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In 1999 and early 2000 I was part of the Cisco e-learning architecture team. At the time, it seemed as though e-learning—which basically encompasses various forms of electronically supported teaching and learning—was poised to become the Internet's first true killer app. E-learning in the late 1990s and early 2000s was largely defined by a combination of vendors, academic and standards groups, and various technology evangelists. Their combined vision is what we'll refer to as e-learning 1.0. Many of us on the Cisco team and other technologists sharply disagreed with that vision, and part of what we were doing was helping to define an alternative to it.

E-Learning 1.0, Defined

E-learning 1.0 is a highly structured approach to learning content development, with emphasis on testing and assessment. It takes a courseware approach and development of unique standards rather than focusing on exploitation of emerging Internet standards. It is expert-based, costly to produce, and not interoperable, by its very nature. [caption id="attachment_77640" align="alignright" width="300"] The assessment-based paradigm adds cost to content creation[/caption] Why did e-learning 1.0 turn out this way? It evolved not from the Internet revolution, but rather from the development of computer-based training standards and technology as well as instructional design methodology. Some of us began describing the alternative view back in 2000 as e-learning 2.0. Twelve years have passed, and e-learning 1.0 failed to become the Internet killer app and massive industry we had hoped it might be and instead retrenched alongside the traditional education industry. Now, though, we're beginning to witness an absolute revolution in education, as the first wave of e-learning 2.0 capability is hitting the mainstream.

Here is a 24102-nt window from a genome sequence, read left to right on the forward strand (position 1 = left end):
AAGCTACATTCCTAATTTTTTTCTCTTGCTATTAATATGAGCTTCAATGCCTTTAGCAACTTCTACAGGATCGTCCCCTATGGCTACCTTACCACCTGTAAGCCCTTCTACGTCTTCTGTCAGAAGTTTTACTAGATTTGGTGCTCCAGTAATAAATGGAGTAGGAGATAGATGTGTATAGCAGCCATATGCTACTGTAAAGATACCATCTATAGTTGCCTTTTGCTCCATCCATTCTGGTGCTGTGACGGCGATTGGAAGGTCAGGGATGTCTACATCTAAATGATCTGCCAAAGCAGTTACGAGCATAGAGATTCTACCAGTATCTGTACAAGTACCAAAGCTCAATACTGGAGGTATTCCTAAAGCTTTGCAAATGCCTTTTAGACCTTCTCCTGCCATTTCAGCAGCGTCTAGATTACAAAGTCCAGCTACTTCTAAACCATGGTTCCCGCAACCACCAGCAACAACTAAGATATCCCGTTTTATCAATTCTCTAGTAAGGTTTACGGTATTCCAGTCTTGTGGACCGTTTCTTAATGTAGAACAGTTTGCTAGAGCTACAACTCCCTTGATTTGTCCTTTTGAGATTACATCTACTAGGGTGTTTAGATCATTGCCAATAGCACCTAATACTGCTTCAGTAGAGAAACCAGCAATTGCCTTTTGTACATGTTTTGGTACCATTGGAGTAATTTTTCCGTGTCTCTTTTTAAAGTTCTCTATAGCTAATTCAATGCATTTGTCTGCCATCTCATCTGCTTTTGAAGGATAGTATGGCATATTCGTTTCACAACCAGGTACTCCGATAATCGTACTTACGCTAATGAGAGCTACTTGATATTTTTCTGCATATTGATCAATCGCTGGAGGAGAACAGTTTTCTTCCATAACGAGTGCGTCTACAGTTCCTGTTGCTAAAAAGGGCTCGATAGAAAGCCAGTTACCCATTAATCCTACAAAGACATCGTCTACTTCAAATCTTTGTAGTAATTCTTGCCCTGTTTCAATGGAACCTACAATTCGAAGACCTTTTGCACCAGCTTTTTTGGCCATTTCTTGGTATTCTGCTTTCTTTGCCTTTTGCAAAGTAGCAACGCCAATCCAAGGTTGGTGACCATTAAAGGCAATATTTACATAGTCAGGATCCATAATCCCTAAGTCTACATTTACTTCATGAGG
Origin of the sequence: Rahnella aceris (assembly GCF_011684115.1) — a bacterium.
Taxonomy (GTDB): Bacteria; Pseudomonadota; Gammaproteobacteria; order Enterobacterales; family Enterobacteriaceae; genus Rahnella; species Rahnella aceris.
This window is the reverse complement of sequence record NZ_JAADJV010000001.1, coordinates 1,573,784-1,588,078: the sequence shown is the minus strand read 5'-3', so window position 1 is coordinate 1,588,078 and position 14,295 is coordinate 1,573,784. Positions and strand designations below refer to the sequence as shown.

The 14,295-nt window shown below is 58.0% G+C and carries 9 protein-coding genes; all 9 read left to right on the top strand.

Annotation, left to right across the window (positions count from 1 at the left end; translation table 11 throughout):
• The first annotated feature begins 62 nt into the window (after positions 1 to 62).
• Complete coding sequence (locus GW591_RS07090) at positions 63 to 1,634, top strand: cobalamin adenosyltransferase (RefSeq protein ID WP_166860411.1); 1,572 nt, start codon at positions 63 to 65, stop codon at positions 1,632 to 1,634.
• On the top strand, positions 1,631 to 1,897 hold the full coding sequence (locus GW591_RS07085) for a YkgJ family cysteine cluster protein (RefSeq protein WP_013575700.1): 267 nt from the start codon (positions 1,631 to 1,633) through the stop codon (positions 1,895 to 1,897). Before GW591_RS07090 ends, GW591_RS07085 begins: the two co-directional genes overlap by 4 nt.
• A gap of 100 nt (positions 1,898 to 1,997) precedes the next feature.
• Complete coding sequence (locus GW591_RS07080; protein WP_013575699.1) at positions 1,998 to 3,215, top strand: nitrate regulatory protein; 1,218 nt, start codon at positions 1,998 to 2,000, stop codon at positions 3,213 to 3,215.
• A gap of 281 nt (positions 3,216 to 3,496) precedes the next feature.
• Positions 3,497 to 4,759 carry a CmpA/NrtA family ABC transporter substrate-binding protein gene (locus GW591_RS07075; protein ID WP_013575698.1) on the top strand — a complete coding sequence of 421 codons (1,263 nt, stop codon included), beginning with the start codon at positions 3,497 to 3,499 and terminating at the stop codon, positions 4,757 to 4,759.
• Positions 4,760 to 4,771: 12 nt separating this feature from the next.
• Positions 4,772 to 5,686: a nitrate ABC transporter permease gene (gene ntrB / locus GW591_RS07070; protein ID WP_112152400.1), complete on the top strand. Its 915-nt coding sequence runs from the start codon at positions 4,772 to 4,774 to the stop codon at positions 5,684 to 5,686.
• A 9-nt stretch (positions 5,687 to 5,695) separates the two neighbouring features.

E-Learning 2.0, Defined

E-learning 2.0 is a learner-centric paradigm for developing content, entirely focused on existing and emerging common Internet standards for disseminating knowledge. Not course-focused, it rather empowers "learning paths" by making inter-operable content available. Any content anywhere on the Internet can, by definition, be considered learning content in e-learning 2.0. The move is happening in ways we probably couldn't have predicted in 2000: through social media, iPods and iPads, wikis and blogs and YouTube. Here are some examples of where e-learning 2.0 is happening:
  • The Kahn Academy
  • Massive open online courses at Stanford, MIT and elsewhere. Earlier open courseware initiatives have been scrapped in order to move towards video and PowerPoint-based content.
  • Crashcourse, a channel on YouTube.
All of these new delivery channels have certain characteristics in common:
  • They are all based upon common Internet standards.
  • They have tended to open up content creation to an ever wider circle of creators.
  • They have reduced the complexity and costs associated with creating and deploying content.
  • They have made content universally accessible and available.
  • They provide content that has value outside of any specific course—and eventually the ability to mix and match that content will come close to our original concept of learning objects, even if now they may only be orchestrated through playlists.
  • Many do not require or include assessments; this will facilitate a move towards dynamic and individualized testing. However, none of that occurs up front and thus doesn't affect the costs of content creation. Where and when assessments are included, they are being provided using the same standards and technologies common to development of all other Web content (this includes Semantic Web standards).
We're still fairly early on, but the shift is happening, and it will have a profound impact on every level of education, from basic pedagogy to the cost of getting a college degree. We're Image: e-Learning [Bigstock]